Waiting for winter, waiting for spring, waiting to see if my ewes are bred. If they are, they’re not telling. If they aren’t, they are getting pretty fat anyway.
I’ve been organizing my lambing supplies and ordering what I need, just in case. I’ve also been trying not to bother them too much, though that isn’t as easy. I want to keep my hands on them to make sure they’re gaining enough weight, and checking their mucous membranes for signs of anemia. So far, everything seems okay, but one thing I’ve learned is to never count on it staying that way!
Last year’s baby chicks are finally starting to lay and/or crow, and I’m dreaming of ducklings now. I won’t order any chicks, but if one of our hens decides to go broody, I’ll put together a little maternity ward and hatch some eggs that way.
Signs of spring are definitely everywhere. The buds are really popping on the trees, and daffodils and forsythia are blooming everywhere. Mine are a little bit behind, owing to our little micro-climate in our hollow. It’s tough not to be out every day prepping the garden beds and getting the seeds started, but it’s only February. Winter has been known to come back and smack us hard in March, so I’m not counting on this warmer weather to last reliably. I have been out covering over troublesome weed areas with cardboard and feed bags, though. The war against weeds knows no winter!
I’ve also been cleaning up my beehive components and getting them ready for new occupants. For Valentine’s Day Paul ordered me a new colony set to arrive in April from a local source. It’ll be so good to have bees again! I’m debating moving them a bit closer to the house and away from the neighbor who sprayed bifenthrin all over their property the summer before my previous colony failed. They haven’t done so since, and I’m hoping they won’t again.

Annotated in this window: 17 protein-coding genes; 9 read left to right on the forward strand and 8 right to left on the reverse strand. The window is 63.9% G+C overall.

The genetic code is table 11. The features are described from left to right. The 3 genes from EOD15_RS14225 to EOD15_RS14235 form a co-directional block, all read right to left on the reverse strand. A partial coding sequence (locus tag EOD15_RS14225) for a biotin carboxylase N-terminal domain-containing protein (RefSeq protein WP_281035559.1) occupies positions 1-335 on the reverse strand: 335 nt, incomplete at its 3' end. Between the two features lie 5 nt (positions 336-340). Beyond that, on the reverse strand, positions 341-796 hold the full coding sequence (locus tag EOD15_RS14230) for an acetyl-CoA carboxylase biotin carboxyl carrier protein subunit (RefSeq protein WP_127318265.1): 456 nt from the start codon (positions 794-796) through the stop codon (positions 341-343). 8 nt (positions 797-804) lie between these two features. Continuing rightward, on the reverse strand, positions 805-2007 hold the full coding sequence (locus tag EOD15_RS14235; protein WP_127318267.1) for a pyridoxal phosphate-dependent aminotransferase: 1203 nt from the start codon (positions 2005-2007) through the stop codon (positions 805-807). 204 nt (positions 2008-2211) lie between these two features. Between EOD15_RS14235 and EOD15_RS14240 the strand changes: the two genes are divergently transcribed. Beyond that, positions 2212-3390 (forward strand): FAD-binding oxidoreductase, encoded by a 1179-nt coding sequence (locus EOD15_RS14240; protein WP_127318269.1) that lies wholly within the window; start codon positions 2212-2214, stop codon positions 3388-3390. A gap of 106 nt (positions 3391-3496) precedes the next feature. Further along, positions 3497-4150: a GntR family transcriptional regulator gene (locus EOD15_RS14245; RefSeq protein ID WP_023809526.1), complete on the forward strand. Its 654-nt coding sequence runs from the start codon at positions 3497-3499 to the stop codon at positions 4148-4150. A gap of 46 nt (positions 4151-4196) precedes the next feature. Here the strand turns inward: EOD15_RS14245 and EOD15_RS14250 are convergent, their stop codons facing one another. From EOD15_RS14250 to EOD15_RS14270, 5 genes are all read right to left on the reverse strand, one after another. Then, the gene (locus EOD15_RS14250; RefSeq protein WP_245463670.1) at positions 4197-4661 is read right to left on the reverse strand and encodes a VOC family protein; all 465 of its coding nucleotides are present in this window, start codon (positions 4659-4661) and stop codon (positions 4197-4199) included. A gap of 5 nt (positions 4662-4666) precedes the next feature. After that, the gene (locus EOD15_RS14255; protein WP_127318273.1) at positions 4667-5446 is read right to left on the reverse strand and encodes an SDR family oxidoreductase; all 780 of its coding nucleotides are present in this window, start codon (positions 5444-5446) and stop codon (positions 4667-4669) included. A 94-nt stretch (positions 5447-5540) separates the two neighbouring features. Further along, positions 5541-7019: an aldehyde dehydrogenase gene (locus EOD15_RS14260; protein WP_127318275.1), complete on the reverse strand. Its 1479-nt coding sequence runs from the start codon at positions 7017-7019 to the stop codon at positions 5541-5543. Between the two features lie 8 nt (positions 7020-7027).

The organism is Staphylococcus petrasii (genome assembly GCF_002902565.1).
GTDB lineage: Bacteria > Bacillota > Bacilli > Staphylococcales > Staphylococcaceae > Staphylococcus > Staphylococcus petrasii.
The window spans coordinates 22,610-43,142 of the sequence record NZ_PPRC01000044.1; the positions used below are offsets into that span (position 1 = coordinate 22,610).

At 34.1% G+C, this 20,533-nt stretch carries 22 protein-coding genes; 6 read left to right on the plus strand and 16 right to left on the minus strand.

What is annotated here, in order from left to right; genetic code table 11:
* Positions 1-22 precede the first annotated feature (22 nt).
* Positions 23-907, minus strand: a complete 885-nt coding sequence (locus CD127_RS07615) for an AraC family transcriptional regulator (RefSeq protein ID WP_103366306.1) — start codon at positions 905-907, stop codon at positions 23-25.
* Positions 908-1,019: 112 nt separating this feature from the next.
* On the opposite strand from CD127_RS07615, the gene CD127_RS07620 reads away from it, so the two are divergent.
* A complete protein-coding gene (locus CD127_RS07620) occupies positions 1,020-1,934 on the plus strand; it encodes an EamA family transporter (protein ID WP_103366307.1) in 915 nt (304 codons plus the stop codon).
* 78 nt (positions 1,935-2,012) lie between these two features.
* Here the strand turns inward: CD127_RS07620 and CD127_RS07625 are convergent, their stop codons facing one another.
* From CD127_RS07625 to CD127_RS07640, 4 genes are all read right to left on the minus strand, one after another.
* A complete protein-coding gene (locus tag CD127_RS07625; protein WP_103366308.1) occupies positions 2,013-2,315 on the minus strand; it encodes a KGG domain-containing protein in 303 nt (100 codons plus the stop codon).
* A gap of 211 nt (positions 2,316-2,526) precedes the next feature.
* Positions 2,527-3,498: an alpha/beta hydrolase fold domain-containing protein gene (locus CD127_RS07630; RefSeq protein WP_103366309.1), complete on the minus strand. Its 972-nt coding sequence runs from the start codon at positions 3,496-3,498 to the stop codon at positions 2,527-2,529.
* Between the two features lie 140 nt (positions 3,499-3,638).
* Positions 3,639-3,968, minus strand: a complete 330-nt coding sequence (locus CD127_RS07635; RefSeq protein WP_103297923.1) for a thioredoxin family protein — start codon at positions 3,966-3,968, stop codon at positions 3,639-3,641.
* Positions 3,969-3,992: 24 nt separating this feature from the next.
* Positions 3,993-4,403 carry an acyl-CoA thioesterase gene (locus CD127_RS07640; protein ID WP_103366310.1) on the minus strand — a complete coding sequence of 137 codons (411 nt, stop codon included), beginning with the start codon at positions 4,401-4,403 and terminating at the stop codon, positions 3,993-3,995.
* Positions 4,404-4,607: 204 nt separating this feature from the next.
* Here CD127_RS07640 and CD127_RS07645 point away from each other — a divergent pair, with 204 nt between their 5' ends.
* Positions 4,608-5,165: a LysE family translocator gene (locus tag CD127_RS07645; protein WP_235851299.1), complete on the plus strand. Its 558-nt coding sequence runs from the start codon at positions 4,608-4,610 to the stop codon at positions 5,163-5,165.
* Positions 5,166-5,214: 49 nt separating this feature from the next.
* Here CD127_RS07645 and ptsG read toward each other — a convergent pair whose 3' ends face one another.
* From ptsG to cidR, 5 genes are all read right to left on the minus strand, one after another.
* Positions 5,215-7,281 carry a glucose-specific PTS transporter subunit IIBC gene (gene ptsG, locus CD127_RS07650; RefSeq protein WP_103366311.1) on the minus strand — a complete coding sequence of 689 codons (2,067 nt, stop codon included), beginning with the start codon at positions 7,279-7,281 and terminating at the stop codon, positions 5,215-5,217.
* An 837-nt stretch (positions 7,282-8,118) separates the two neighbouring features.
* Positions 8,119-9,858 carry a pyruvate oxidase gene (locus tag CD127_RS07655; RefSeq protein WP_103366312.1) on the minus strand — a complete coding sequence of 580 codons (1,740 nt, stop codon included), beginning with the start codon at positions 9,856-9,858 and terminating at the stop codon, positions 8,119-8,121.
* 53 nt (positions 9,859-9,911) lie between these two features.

On cooler days I’ve been trying to catch up on making stock from the leftover chicken carcasses from dinners. I’ve been keeping them frozen until I had a chance to let them slow cook, and whenever I can, I put them on the stove in my giant pot and make up gallons of stock. It’s one of the most satisfying things to make in your kitchen!
Despite the warmer temperatures, Pussy Hats have been flying off my needles. I’m on my fourth at the moment, and keep getting requests for more. I’m more than happy to oblige, though I realize I could have finished my Chimney Fire sweater a few times over by now! It is gratifying though to have smaller projects that work up quickly and are portable enough to bring to appointments during the week.
Maybe my sweater will be done before winter is, but it’s not looking like it. Secretly (or not…), I AM still hoping for one good wallop of snow before spring.